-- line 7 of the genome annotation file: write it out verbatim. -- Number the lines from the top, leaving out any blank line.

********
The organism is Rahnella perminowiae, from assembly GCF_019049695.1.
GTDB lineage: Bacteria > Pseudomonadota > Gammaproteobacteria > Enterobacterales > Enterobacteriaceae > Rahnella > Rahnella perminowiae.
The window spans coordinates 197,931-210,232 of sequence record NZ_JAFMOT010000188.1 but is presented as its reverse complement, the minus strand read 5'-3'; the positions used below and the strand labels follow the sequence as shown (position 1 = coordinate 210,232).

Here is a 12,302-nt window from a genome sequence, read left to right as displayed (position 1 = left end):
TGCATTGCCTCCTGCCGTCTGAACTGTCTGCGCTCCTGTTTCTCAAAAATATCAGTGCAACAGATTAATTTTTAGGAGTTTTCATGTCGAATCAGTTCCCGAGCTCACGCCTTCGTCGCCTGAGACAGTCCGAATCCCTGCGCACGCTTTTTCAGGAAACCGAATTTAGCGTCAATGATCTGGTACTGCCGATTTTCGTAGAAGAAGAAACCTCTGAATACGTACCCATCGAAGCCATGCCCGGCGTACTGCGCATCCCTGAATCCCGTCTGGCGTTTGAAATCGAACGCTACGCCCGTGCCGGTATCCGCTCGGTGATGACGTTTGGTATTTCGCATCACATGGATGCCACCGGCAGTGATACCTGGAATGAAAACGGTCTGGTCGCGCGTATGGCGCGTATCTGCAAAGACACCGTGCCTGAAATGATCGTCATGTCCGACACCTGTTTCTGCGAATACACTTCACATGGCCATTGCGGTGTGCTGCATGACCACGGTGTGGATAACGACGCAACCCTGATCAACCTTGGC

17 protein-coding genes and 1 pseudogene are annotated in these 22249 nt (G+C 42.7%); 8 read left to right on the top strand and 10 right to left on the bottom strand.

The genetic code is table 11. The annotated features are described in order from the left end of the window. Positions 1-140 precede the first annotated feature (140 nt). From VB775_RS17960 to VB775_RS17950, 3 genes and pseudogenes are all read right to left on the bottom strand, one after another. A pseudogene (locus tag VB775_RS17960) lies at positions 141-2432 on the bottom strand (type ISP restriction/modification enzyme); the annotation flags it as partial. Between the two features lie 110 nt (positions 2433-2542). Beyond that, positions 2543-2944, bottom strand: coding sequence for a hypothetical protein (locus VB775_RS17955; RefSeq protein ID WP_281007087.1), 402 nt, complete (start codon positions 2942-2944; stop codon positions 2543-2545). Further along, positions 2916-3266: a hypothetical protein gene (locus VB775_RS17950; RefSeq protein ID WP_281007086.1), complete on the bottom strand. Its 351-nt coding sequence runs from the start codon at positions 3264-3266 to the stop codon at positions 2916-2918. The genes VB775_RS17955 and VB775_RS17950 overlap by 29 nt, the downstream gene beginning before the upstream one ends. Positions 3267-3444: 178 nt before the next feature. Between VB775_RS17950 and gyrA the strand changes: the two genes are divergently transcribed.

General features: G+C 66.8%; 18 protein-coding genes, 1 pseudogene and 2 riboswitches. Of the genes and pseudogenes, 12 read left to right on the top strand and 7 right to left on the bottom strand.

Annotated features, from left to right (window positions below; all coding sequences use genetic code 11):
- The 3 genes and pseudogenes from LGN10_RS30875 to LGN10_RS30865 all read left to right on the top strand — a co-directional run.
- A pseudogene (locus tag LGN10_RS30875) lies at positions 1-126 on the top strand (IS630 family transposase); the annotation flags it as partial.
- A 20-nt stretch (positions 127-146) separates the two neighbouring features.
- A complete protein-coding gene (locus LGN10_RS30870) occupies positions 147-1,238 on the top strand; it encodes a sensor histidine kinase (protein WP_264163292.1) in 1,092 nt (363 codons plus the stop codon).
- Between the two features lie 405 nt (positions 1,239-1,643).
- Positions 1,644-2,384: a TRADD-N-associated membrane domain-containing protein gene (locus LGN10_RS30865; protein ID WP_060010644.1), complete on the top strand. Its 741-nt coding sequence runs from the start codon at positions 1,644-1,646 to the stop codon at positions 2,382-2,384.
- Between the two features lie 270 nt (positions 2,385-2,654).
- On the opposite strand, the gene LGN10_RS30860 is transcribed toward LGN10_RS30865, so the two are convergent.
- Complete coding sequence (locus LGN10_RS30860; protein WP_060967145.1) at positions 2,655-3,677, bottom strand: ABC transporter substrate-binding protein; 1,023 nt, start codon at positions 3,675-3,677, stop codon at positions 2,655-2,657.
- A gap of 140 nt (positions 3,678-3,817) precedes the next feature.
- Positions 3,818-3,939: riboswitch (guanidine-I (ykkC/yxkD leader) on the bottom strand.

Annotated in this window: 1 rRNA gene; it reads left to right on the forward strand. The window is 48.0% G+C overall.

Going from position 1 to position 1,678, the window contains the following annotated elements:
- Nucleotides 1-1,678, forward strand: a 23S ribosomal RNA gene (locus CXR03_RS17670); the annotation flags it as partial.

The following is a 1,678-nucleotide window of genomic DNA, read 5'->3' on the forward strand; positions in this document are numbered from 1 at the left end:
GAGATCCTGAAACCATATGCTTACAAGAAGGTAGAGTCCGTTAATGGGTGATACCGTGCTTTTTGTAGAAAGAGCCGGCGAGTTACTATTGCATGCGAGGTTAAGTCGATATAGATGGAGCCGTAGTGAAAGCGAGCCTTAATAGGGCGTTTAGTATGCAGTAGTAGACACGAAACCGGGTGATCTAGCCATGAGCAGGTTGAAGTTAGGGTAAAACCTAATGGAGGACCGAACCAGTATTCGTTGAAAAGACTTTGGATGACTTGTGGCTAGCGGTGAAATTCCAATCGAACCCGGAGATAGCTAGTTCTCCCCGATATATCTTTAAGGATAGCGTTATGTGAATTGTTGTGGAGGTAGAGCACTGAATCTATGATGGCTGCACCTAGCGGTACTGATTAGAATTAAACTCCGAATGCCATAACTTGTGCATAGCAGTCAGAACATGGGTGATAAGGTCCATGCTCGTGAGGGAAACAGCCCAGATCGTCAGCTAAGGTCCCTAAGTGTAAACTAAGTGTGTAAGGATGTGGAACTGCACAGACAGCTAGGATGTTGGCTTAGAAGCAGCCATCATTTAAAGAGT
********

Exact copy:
The genetic code is table 11. The annotated features are described in order from the left end of the window. Positions 1-140 precede the first annotated feature (140 nt). From VB775_RS17960 to VB775_RS17950, 3 genes and pseudogenes are all read right to left on the bottom strand, one after another. A pseudogene (locus tag VB775_RS17960) lies at positions 141-2432 on the bottom strand (type ISP restriction/modification enzyme); the annotation flags it as partial. Between the two features lie 110 nt (positions 2433-2542). Beyond that, positions 2543-2944, bottom strand: coding sequence for a hypothetical protein (locus VB775_RS17955; RefSeq protein ID WP_281007087.1), 402 nt, complete (start codon positions 2942-2944; stop codon positions 2543-2545). Further along, positions 2916-3266: a hypothetical protein gene (locus VB775_RS17950; RefSeq protein ID WP_281007086.1), complete on the bottom strand. Its 351-nt coding sequence runs from the start codon at positions 3264-3266 to the stop codon at positions 2916-2918. The genes VB775_RS17955 and VB775_RS17950 overlap by 29 nt, the downstream gene beginning before the upstream one ends. Positions 3267-3444: 178 nt before the next feature. Between VB775_RS17950 and gyrA the strand changes: the two genes are divergently transcribed.